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Actress Yami Gautam wants to be a Part of Costume Drama or Dance Based Movie

Yami Gautam shares her fitness secrets and is interested in being a part of a dance based movie.

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Yami Gautam
Yami Gautam. wikimedia commons
  • Actress Yami Gautam is interested in doing a Dance based movie or costume Drama.

Yami Gautam tries out different ways to stay fit

The actress Yami Gautam, who got associated with Quaker Oats to talk about the importance of consuming a healthy breakfast through a live Facebook session, is willing to change her physical appearance as long as a project is convincing enough.

“It totally depends. It’s not easy, but I cannot give a subjective answer to this question. But I feel if there is a role that I love and love the team, then I would take it as it comes,” said the model turned actress.

Apart from her work, the “Sanam Re” actress is also known for being fit. She says she makes a “conscious effort to stay fit and feel good”.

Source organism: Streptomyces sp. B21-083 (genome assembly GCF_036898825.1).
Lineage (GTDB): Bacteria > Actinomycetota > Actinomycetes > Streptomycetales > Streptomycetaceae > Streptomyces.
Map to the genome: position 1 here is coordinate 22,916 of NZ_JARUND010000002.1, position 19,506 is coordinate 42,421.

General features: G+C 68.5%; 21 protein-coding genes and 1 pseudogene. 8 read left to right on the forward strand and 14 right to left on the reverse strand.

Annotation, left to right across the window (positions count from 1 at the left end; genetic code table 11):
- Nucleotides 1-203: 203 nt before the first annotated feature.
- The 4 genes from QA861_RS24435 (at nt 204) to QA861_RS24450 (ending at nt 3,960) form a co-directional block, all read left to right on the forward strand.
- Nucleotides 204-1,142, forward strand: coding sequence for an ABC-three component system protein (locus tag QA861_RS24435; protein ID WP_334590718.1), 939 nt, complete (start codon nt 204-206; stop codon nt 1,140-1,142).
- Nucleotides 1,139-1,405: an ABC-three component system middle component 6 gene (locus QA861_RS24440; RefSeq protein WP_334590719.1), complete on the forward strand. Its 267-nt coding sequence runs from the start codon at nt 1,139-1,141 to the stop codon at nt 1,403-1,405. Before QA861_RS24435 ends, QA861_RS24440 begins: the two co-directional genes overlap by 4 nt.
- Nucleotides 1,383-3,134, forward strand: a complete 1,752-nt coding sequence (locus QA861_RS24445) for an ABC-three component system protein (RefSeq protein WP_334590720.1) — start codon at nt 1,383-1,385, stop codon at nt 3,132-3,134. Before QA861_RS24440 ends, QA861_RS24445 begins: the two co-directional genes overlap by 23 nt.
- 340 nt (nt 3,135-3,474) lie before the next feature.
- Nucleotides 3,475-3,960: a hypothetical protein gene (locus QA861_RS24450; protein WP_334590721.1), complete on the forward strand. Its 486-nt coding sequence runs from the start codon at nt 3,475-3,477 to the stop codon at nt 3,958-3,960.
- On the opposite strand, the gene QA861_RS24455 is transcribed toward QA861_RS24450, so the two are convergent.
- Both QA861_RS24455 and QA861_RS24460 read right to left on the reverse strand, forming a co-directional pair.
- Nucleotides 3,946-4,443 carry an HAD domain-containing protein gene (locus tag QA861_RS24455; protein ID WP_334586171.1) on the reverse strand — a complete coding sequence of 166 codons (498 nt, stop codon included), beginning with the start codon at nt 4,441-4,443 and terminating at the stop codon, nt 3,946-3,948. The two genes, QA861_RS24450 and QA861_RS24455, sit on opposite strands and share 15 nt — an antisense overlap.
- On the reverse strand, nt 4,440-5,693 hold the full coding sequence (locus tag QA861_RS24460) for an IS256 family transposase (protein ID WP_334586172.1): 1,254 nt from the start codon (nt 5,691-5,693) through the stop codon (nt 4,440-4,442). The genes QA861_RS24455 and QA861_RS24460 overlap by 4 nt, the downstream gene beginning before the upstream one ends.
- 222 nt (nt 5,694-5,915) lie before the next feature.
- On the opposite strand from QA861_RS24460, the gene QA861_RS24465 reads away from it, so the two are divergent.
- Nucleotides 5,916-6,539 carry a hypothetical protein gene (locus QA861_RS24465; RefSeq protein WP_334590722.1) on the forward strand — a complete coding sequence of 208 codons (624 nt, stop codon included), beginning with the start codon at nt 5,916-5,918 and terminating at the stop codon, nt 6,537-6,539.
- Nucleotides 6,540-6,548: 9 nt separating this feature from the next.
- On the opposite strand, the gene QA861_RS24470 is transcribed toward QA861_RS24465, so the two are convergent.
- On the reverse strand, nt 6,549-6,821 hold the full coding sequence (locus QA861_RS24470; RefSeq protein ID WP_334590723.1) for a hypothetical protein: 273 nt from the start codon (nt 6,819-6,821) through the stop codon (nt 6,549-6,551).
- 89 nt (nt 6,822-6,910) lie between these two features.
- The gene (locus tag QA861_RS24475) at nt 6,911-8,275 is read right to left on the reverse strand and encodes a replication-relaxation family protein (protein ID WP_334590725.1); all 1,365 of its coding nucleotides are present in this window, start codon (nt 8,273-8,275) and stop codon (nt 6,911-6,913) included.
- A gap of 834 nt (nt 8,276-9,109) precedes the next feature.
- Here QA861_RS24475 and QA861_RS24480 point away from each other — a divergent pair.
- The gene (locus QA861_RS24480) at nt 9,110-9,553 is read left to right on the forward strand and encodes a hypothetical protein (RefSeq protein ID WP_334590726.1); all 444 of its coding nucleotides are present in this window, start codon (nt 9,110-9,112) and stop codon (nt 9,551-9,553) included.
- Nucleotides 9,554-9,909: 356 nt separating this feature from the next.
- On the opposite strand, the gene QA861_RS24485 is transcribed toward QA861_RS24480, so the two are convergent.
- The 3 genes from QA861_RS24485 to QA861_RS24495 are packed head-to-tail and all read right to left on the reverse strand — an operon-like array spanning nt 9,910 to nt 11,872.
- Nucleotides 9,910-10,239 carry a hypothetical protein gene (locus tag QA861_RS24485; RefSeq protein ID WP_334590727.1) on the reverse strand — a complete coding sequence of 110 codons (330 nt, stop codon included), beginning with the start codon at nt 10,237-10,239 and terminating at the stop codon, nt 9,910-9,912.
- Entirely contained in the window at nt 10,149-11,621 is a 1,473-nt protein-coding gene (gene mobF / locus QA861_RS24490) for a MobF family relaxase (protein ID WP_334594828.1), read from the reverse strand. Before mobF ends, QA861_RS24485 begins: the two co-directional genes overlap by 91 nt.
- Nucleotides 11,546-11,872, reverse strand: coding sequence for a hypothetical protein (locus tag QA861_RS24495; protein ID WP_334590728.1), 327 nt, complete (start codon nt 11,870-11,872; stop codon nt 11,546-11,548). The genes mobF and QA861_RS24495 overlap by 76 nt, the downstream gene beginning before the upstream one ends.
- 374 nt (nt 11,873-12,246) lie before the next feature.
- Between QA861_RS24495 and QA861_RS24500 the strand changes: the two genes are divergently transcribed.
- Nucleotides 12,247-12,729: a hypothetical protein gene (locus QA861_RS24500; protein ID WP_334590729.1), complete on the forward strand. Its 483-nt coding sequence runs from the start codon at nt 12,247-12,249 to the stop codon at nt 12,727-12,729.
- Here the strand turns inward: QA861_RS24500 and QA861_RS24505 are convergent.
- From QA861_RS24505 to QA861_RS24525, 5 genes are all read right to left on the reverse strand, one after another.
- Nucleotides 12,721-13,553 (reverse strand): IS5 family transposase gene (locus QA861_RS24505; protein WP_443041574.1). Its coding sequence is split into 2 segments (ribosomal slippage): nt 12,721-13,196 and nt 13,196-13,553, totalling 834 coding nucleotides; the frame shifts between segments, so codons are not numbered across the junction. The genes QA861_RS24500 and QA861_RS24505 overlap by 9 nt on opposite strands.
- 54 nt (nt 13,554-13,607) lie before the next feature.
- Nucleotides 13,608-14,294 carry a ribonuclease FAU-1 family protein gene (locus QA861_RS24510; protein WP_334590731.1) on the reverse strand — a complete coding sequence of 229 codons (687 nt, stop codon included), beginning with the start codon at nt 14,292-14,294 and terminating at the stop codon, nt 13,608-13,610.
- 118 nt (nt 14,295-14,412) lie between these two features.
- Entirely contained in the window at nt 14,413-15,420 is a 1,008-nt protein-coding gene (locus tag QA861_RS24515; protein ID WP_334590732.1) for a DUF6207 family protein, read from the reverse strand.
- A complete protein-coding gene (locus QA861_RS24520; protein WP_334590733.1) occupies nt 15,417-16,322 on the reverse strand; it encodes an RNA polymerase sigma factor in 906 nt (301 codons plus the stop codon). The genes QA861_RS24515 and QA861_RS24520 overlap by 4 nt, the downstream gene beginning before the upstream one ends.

“The kind of profession I am in, and the active lifestyle we all lead requires us to be on our toes all the time. Which is why it becomes all the more important to maintain a healthy and balanced lifestyle. Keeping fit is not about a good core or a good body, it is a lifestyle choice which reflects every day. It even translates to little things like good skin and hair, amongst others,” Yami said.

What is her fitness regime?

“I do mostly functional training. I do very little weights. As I said, it always is an amalgamation of pure workout and your diet. It doesn’t mean cutting down food. It means including more healthy stuff in your food, that gives you the right nutrition intake.”

Yami feels each individual finds their own way to a healthy lifestyle.

“It’s not always restricted to the gym. I dance, someone does yoga, someone goes cycling. I think any sort of physical activity and right food is very important. I think even right food doesn’t mean it has to be bland and boring.

“Healthy food can be yum too. For instance, as part of Breakfasts of India, I cooked Dakshini Toast with Quaker Oats – a recipe that was healthy, tasty and easy to make. I truly believe you must enjoy what you are eating.